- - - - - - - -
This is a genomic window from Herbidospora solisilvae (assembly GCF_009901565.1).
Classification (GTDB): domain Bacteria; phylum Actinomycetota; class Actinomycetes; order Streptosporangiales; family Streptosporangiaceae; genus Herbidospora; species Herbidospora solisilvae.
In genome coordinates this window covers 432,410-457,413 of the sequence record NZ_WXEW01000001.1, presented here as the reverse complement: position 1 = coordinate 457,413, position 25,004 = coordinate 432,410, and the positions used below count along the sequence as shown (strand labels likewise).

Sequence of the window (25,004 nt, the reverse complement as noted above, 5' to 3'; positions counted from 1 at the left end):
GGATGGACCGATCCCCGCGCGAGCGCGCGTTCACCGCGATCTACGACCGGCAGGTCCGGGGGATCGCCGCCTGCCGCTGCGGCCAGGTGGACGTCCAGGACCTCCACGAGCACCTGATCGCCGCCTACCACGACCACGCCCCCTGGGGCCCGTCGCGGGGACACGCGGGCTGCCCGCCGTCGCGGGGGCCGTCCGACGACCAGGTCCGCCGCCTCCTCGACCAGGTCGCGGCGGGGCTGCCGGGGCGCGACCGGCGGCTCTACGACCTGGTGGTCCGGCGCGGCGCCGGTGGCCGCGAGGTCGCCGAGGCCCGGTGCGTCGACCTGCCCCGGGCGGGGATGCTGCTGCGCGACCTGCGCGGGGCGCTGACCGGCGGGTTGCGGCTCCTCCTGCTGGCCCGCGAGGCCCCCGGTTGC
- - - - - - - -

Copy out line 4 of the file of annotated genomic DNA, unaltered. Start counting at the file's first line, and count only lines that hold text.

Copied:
Sequence of the window (25,004 nt, the reverse complement as noted above, 5' to 3'; positions counted from 1 at the left end):